Navy nurse remembers career fondly

t was a love of country that took Grace Foeller Davis from being a company nurse to joining the Navy.
“I wanted to help my country during the war,” Davis said. “I wanted to have a taste of service life.”
Davis is the oldest living resident at the Veterans Home in Retsil, near Port Orchard.
The 101-year-old former lieutenant commander was born in East Rutherford N.J. on Sept. 8, 1911.
After graduating high school, she attended Drakes Business College and then moved to New Jersey to work for Bell Telephone Co.
A year later, Davis enrolled in the Mountainside Hospital of Nursing in Montclair, N.J. and in 1936, Davis became a registered nurse. She worked several years as a nurse for Walter Kidde, a company that made fire extinguishers.
In that position, Davis was responsible for check-ups for employees and was in charge of the company clinic.
“The people I worked with were great,” she said. “I really liked working there in the clinic.”
But she had a calling to do more — to join the U.S. Navy. So she enlisted and became a Navy nurse, a career she enjoyed until she retired in 1964.
Davis loved getting orders and traveling to new places. She worked in San Diego, Hawaii and Japan.
“I enjoyed my work,” she said. “I worked in a lot of clinics and I enjoyed the people I worked with. Some people didn’t like working with civilians. But I did.”
Little did Davis know that she would meet her husband working at a Navy hospital.
During World War II, Commander Edwin Carrier Davis was in charge of a minesweeper in the South Pacific region. Edwin, whose passion was aviation, crashed in a hang glider. While recovering at a Navy hospital, he was cared for by Davis.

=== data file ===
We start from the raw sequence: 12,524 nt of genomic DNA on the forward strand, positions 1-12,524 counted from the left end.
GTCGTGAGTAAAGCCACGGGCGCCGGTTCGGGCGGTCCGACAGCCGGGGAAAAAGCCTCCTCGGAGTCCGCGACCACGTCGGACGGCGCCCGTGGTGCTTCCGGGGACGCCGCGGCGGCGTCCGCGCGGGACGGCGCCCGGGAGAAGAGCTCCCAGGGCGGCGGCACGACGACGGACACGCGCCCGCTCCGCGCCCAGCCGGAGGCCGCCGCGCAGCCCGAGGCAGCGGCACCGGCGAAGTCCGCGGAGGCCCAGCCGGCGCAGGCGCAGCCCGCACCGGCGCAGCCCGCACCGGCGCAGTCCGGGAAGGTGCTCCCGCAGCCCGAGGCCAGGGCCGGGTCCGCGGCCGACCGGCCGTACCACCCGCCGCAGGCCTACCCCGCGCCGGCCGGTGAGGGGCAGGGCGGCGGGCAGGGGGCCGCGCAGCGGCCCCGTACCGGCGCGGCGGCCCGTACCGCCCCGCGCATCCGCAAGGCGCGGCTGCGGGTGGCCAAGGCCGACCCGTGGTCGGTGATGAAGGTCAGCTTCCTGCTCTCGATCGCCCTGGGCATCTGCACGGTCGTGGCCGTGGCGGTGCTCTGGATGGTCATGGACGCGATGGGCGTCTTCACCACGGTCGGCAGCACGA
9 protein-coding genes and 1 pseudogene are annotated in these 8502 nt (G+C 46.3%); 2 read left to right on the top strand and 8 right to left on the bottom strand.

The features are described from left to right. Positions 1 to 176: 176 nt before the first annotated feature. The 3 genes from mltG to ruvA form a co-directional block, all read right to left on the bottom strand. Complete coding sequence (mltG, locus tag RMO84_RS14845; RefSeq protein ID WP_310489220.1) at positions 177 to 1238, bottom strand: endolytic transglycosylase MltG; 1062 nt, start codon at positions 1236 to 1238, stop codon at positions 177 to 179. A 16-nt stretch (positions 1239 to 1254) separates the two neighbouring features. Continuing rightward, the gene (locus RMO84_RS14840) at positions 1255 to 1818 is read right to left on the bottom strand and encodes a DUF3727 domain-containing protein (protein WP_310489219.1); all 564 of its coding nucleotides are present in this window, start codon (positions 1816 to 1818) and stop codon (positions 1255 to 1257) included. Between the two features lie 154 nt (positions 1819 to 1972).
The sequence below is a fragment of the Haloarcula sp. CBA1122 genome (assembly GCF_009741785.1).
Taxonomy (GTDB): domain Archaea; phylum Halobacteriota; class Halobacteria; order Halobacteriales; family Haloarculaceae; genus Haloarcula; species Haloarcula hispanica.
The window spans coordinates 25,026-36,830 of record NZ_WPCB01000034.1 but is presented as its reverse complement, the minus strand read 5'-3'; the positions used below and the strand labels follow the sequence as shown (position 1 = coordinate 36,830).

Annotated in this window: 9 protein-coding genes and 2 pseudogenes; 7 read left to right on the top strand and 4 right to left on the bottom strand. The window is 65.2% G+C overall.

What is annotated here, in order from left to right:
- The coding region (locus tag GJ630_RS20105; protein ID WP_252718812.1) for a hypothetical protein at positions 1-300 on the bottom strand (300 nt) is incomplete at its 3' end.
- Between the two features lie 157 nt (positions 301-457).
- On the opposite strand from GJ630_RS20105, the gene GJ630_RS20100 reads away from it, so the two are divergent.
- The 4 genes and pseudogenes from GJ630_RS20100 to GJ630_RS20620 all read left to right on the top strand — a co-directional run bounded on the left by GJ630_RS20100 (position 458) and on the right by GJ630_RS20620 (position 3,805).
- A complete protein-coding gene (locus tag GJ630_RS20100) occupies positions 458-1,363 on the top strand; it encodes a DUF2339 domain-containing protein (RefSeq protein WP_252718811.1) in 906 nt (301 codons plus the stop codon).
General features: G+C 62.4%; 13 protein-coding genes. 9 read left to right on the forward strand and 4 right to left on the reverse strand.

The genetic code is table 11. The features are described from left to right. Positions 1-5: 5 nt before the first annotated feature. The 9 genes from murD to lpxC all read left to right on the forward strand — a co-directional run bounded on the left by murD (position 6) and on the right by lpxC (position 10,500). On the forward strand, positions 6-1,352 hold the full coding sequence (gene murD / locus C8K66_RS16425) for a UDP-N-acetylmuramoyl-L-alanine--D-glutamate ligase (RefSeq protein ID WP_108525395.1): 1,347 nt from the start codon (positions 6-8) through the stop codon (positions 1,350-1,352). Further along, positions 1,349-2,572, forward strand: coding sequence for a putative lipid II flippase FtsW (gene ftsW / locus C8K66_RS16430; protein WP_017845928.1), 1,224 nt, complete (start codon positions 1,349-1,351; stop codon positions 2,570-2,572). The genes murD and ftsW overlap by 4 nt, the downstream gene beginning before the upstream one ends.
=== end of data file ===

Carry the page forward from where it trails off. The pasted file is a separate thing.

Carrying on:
“He broke both legs in that accident,” she laughed. “He was in the hospital for about a year. But he just loved airplanes and flying.”
They were married in Yokosuka, Japan in 1955 and moved to Bremerton in 1957.
“We lived at different bases until my husband retired,” she said.
Edwin, who was from Dollar Bay, Mich., retired as a commander and was an authority on U.S. Navy aircraft of the 1930 to 1960 era.
She wrapped up a 21-year career in 1964 after a third stint at the Naval hospital in Bremerton.
“I had to set up a lot of clinics in my time,” Davis said.
After retirement, Davis spent time knitting, reading and going to church.
“I’ve always been busy with my hands,” she said.
For years, she drove her mother and husband to church service every Sunday morning.
Grace and Edwin moved to the Veterans Home in April 2008. Edwin, who once taught at Virginia Tech University, passed away a year later at 101.
Today, Davis knits, watches TV and once in a while sends a letter to a friend.
Although she’s not familiar with computers or emailing, she has an old typewriter behind her chair.
“I can still type on that old typewriter if I need to write a letter,” Davis laughed.
She never regrets joining the Navy.
“They hated when I left (Walter Kidde Co.) to join the Navy,” she said. “But I have never been sorry.”